GM: To sum up, I’d say that photographers are more technicians than artists, which is in no way to denigrate the former. Who can fail to have been impressed with electron micrographs which call for extraordinary levels of skill in the preparation and execution as do many other areas of photography. I shall look forward to being amazed again at the NHM Wildlife Photographer of the Year soon I hope.

BH: I agree there are technical areas of photography that require great skill, see above. Coincidentally the pictures they produce are often very beautiful, and that’s certainly true of the Wildlife Photographer of the Year pictures, which I’ve enjoyed enormously in previous years. But are they art?  Something I raise in Module 4.

MM: The image of Thomas Carlyle (below) suggests a man of focus and intensity that reflects his role as a historian and author. August Sander’s pastry cook (below) looks German and his face could easily fit into a picture of the WW1 trenches or the Prussian court, but because it is an environmental portrait his occupation is made clear.

BH: Does the cook actually look German, or does he look how we think Germans look? Anyway it’s a penetrating picture.

MM: Nudes: I think Bill Brandt was a pioneer of exploring the human body from unusual angles and playing with the sense of scale.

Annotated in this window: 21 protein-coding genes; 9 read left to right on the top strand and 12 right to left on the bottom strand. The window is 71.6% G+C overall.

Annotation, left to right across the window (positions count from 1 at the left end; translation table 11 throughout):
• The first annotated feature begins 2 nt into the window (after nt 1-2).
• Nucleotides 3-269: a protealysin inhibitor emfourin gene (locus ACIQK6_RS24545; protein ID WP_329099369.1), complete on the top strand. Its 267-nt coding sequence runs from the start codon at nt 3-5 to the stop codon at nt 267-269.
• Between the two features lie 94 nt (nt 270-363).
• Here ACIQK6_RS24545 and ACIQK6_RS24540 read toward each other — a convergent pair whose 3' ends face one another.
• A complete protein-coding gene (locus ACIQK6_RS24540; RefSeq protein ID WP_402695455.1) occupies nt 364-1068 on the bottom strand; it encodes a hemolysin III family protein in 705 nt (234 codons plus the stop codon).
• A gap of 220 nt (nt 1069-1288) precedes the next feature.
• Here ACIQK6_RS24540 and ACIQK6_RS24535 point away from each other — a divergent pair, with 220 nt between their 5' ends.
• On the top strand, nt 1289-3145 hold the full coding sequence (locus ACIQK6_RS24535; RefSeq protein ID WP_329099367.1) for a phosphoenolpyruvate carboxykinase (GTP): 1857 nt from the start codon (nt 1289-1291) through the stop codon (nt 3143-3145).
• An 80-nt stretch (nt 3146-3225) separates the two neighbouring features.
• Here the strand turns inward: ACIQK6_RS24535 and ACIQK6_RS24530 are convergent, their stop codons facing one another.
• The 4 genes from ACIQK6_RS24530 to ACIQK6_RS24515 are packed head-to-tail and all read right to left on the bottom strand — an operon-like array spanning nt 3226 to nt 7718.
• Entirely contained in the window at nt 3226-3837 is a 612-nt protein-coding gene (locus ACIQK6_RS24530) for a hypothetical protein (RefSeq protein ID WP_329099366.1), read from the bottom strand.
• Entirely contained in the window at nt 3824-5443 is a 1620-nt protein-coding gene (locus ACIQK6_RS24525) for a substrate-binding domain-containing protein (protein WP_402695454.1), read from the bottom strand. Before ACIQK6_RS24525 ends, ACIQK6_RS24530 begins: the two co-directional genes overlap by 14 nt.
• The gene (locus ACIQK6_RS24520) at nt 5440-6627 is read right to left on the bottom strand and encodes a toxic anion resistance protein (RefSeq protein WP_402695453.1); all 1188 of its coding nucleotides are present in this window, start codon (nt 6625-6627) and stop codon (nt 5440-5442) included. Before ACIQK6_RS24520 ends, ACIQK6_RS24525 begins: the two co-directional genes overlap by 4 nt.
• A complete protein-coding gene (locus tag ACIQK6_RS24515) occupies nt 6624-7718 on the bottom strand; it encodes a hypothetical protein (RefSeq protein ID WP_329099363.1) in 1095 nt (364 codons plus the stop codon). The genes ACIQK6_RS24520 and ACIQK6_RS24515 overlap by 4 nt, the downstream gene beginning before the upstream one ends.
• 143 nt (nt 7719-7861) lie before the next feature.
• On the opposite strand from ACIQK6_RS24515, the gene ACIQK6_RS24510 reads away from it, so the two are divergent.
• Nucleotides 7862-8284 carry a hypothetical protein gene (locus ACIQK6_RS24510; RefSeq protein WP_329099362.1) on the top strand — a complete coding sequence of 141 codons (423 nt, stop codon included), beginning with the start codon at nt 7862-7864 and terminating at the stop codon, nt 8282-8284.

BH: In 1945 Brandt bought a special Kodak camera in a second-hand camera shop in Covent Garden, London. The camera had been designed to enable untrained police staff to photograph crime scenes. It had a very wide-angle lens and gave Brandt the distortions and great depth of field that characterise some of his work. Very beautiful.

MM: Nan Goldin (below): She consistently produces very powerful images that are convincingly real but always have an unsettling quality. I have found some of her pictures of hard drug use particularly disturbing.

BH: Agreed. Her show at Tate Modern a year of so back was hard hitting and one is almost surprised she survived.  Is it art?  See Module 4.

MM: Migrant/refugee photos (below): An unbearably poignant picture, but I do wonder whether the prints on the beach were artfully rearranged by the photographer?

BH: You are right to ask, but I think it’s a truthful image, see the piece on my blog http://brianhuman.co.uk/wp/the-itinerary/. You may recall similar doubts about the picture of the body of Alan Kurdi, 2, washed up on a Turkish beach Sept. 2, 2015 – it was subsequently accepted as being a truthful record.  I’ll cover this in Module 5.

Igor Stravinsky, Arnold Newman, 1946
Couple in Central Park with their chimpanzees, Gary Winogrand, 1967
Thomas Carlyle, Julia Margaret Cameron, 1867
Pastrycook, August Sander, c. 1928
Misty and Jimmy Paulette in a Taxi, Nan Goldin, 1991
Refugee photographs, Lesbos, John Liakos, 2015